“…I’m trying to appreciate the big data revolution, but also probe its limits. One limit is that correlations are actually not all that clear. A zillion things can correlate with each other, depending on how you structure the data and what you compare. To discern meaningful correlations from meaningless ones, you often have to rely on some causal hypothesis about what is leading to what. You wind up back in the land of human theorizing.”
Brooks contends that we seek meaning even in the meaningless and cause for the effect, and we do. It is probably deeply rooted in our psyche.
So why is the Learning Gap occurring between white students and students of color? Well, it is: no question about that. But that’s the learning gap: small “l,” small “g.” Why isn’t there isn’t the Learning Gap (capitalized) among rural, suburban and urban students, or between rich and poor students, or among the states or anywhere else that there is a gap? Well, we use race because that gap sticks to our inherent shame, our unresolved racial discrimination that we so proudly – no wait, make that, shamefully – celebrate in this country year after year. So shame can be made useful.
And the policy makers of today, like the Church leaders of the past, know how to leverage their influence and shepherd the sheep. “Close the Gap to relieve your shame.” But it may not be in the interest of that leadership to resolve the Learning Gap; it may be more useful to keep it in play. How much top down management, often in the form of cost containment, has sprung from the Learning Gap Card? Where does the power rest in dealing with the Learning Gap? And here’s the big one – If the Learning Gap were actually closed, what meaningful goal will have been achieved? How will it be more that a statistical non-correlation of data? Will the color lines go away? Will wealth be distributed more equitably? Will opportunity be truly equal? Will the nation become de-Balkanized?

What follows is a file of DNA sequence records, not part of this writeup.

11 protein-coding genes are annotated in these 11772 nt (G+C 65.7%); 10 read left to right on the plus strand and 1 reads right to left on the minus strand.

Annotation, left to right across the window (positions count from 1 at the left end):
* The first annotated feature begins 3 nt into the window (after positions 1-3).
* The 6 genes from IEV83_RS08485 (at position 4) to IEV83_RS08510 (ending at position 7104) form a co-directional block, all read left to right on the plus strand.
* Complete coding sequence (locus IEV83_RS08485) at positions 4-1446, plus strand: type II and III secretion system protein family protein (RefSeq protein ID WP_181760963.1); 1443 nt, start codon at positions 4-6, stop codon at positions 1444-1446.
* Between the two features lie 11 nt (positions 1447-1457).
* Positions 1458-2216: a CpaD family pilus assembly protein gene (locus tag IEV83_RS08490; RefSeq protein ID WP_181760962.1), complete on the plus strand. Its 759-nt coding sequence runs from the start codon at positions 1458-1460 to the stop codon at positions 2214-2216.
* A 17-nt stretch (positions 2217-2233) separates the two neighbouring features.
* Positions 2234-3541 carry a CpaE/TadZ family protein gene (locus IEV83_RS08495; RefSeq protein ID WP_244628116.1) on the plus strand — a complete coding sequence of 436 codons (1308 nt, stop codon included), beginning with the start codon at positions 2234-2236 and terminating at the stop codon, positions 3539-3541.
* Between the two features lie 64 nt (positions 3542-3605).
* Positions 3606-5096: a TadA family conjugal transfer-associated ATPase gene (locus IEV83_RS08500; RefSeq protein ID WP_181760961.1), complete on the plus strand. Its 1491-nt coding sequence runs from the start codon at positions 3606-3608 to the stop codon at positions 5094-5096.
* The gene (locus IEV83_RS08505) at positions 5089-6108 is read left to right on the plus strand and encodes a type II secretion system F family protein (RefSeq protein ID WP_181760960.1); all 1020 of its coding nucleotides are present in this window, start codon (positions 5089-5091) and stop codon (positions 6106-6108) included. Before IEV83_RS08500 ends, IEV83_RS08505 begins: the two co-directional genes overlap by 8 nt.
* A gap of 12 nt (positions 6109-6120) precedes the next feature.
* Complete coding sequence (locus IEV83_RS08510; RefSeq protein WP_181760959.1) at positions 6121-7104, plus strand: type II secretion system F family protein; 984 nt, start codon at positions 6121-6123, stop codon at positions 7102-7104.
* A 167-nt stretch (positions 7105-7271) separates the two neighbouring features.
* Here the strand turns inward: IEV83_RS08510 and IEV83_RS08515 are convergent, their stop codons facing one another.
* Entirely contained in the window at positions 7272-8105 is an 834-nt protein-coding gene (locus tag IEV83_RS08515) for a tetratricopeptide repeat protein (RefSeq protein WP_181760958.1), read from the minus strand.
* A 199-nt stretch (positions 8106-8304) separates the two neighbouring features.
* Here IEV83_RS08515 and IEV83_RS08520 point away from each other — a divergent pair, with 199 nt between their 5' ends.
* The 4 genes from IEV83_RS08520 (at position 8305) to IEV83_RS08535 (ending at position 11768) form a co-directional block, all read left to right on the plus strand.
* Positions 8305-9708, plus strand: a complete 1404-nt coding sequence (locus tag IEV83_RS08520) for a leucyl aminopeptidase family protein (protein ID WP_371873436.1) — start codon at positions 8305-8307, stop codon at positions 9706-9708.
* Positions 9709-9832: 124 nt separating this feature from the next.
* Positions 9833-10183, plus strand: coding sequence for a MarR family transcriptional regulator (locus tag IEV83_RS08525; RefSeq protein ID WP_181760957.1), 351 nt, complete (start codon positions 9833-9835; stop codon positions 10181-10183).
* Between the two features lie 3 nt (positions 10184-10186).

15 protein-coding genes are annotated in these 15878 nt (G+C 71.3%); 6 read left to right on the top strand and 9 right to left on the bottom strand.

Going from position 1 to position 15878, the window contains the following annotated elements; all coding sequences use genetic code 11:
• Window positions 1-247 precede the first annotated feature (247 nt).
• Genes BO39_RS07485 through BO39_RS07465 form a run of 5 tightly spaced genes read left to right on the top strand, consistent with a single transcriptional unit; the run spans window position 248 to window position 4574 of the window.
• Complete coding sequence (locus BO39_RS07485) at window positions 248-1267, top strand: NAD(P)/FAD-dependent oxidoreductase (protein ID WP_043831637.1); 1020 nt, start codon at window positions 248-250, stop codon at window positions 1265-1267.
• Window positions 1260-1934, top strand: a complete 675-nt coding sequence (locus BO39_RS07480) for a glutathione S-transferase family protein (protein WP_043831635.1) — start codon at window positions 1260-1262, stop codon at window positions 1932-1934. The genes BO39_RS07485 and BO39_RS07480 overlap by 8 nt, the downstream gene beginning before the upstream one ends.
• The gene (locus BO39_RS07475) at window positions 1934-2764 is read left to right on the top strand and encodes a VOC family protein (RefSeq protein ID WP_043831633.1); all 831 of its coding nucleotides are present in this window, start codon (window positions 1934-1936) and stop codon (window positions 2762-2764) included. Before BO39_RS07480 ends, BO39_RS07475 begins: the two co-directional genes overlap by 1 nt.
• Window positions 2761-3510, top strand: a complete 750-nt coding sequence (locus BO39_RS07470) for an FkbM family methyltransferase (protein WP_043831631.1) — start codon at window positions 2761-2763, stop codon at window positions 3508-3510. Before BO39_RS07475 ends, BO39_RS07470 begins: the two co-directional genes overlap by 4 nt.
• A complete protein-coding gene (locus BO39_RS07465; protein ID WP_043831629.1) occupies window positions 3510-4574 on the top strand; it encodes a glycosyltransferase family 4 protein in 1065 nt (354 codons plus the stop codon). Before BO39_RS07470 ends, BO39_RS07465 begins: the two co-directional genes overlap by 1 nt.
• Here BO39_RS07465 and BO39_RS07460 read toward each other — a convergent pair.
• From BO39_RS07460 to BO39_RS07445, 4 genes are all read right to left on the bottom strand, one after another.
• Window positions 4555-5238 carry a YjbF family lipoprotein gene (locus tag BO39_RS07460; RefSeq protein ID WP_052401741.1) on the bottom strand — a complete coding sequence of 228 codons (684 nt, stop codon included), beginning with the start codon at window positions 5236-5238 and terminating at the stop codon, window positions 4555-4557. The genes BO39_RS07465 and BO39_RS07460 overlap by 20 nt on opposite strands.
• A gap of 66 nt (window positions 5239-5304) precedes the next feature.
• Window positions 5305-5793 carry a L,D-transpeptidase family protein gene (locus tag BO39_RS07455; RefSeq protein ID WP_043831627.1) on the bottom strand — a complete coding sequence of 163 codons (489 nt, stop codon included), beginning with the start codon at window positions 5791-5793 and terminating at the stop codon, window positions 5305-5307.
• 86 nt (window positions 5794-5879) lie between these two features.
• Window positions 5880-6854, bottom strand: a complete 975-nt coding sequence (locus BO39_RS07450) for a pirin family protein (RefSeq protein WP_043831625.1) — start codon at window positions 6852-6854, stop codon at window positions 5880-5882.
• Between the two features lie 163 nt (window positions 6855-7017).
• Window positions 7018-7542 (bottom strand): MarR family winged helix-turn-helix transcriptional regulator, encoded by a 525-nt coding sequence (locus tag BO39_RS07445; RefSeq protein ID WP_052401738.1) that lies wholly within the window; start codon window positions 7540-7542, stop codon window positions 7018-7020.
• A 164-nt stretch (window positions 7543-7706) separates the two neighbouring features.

Those who know me know I have been railing against the obsessive elevation of data, the passionate collection to these completely dispassionate pieces of stuff, often with no prior purpose, and the religious commitment to the value of any correlation divined in the data for years now. I am increasingly convinced that data, as the raw material of the Information Age, can be capitalized, that it can be used to our benefit, or abused to cost. Moreover, similarly to iron or coal or oil, data can be manipulated to greedy ends in this Age of Greed.
Don’t let anyone tell you that the data are indisputable and non-judgmental. The choice of which data to bring forward is certainly disputable and the judgment about which correlations to divine must be highly suspect for hidden causes. Humanity is not data-driven.
(1) Loughnan, F. John. Dogmas of the Catholic Church, The Divine Work of Creation, The Doctrine of Revelation Regarding Man or "Christian Anthropology," Revised Feb. 16, 2001. retrieved from http://jloughnan.tripod.com/dogma.htm, 16 April 2013.
(2) Mayer-Schonberger, Viktor and Kenneth Cukier. Big Data: A Revolution That Will Transform How We Live, Work, and Think, Eamon Dolan/Houghton Mifflin Harcourt; 1 edition (March 5, 2013).